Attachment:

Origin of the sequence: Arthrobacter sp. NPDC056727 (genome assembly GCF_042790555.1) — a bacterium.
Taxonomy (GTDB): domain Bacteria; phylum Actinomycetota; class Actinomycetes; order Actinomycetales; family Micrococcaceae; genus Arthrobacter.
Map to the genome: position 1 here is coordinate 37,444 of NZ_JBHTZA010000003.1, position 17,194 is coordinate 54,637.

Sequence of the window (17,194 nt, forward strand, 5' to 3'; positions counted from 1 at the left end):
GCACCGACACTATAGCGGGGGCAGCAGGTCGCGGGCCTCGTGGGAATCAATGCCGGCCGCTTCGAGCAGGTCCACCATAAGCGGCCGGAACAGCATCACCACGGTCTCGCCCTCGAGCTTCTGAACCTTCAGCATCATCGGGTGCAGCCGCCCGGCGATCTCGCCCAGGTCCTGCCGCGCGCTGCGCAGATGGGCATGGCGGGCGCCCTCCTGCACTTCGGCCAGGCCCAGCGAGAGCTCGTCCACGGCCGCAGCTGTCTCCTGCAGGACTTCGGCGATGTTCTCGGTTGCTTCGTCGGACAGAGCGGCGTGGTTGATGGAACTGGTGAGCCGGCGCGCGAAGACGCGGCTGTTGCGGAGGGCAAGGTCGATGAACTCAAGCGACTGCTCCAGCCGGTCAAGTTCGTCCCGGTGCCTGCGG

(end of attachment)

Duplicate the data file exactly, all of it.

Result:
Origin of the sequence: Arthrobacter sp. NPDC056727 (genome assembly GCF_042790555.1) — a bacterium.
Taxonomy (GTDB): domain Bacteria; phylum Actinomycetota; class Actinomycetes; order Actinomycetales; family Micrococcaceae; genus Arthrobacter.
Map to the genome: position 1 here is coordinate 37,444 of NZ_JBHTZA010000003.1, position 17,194 is coordinate 54,637.

Sequence of the window (17,194 nt, forward strand, 5' to 3'; positions counted from 1 at the left end):
GCACCGACACTATAGCGGGGGCAGCAGGTCGCGGGCCTCGTGGGAATCAATGCCGGCCGCTTCGAGCAGGTCCACCATAAGCGGCCGGAACAGCATCACCACGGTCTCGCCCTCGAGCTTCTGAACCTTCAGCATCATCGGGTGCAGCCGCCCGGCGATCTCGCCCAGGTCCTGCCGCGCGCTGCGCAGATGGGCATGGCGGGCGCCCTCCTGCACTTCGGCCAGGCCCAGCGAGAGCTCGTCCACGGCCGCAGCTGTCTCCTGCAGGACTTCGGCGATGTTCTCGGTTGCTTCGTCGGACAGAGCGGCGTGGTTGATGGAACTGGTGAGCCGGCGCGCGAAGACGCGGCTGTTGCGGAGGGCAAGGTCGATGAACTCAAGCGACTGCTCCAGCCGGTCAAGTTCGTCCCGGTGCCTGCGG